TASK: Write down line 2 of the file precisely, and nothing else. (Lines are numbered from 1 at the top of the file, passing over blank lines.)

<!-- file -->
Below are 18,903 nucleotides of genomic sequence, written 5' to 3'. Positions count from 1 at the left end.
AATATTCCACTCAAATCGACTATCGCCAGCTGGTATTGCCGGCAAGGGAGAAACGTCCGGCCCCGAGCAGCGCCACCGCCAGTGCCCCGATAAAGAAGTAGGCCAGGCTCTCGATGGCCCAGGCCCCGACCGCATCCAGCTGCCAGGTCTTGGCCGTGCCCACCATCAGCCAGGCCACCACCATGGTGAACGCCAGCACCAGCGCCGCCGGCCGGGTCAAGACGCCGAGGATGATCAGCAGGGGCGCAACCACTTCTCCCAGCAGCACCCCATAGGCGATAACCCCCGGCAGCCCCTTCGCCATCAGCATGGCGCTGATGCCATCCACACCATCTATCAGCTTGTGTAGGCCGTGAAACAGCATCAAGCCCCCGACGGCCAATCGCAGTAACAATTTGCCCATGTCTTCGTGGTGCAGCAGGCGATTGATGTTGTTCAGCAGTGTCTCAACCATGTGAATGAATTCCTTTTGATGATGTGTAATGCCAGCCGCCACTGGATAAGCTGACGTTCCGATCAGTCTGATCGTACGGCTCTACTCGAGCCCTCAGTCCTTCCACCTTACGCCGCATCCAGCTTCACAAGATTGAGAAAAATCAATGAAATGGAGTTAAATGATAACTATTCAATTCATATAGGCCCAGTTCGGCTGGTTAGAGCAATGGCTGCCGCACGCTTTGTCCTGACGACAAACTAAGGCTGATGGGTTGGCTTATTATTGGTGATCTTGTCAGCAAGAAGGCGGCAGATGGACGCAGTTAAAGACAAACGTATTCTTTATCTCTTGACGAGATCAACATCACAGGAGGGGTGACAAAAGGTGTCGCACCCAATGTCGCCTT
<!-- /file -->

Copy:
AATATTCCACTCAAATCGACTATCGCCAGCTGGTATTGCCGGCAAGGGAGAAACGTCCGGCCCCGAGCAGCGCCACCGCCAGTGCCCCGATAAAGAAGTAGGCCAGGCTCTCGATGGCCCAGGCCCCGACCGCATCCAGCTGCCAGGTCTTGGCCGTGCCCACCATCAGCCAGGCCACCACCATGGTGAACGCCAGCACCAGCGCCGCCGGCCGGGTCAAGACGCCGAGGATGATCAGCAGGGGCGCAACCACTTCTCCCAGCAGCACCCCATAGGCGATAACCCCCGGCAGCCCCTTCGCCATCAGCATGGCGCTGATGCCATCCACACCATCTATCAGCTTGTGTAGGCCGTGAAACAGCATCAAGCCCCCGACGGCCAATCGCAGTAACAATTTGCCCATGTCTTCGTGGTGCAGCAGGCGATTGATGTTGTTCAGCAGTGTCTCAACCATGTGAATGAATTCCTTTTGATGATGTGTAATGCCAGCCGCCACTGGATAAGCTGACGTTCCGATCAGTCTGATCGTACGGCTCTACTCGAGCCCTCAGTCCTTCCACCTTACGCCGCATCCAGCTTCACAAGATTGAGAAAAATCAATGAAATGGAGTTAAATGATAACTATTCAATTCATATAGGCCCAGTTCGGCTGGTTAGAGCAATGGCTGCCGCACGCTTTGTCCTGACGACAAACTAAGGCTGATGGGTTGGCTTATTATTGGTGATCTTGTCAGCAAGAAGGCGGCAGATGGACGCAGTTAAAGACAAACGTATTCTTTATCTCTTGACGAGATCAACATCACAGGAGGGGTGACAAAAGGTGTCGCACCCAATGTCGCCTT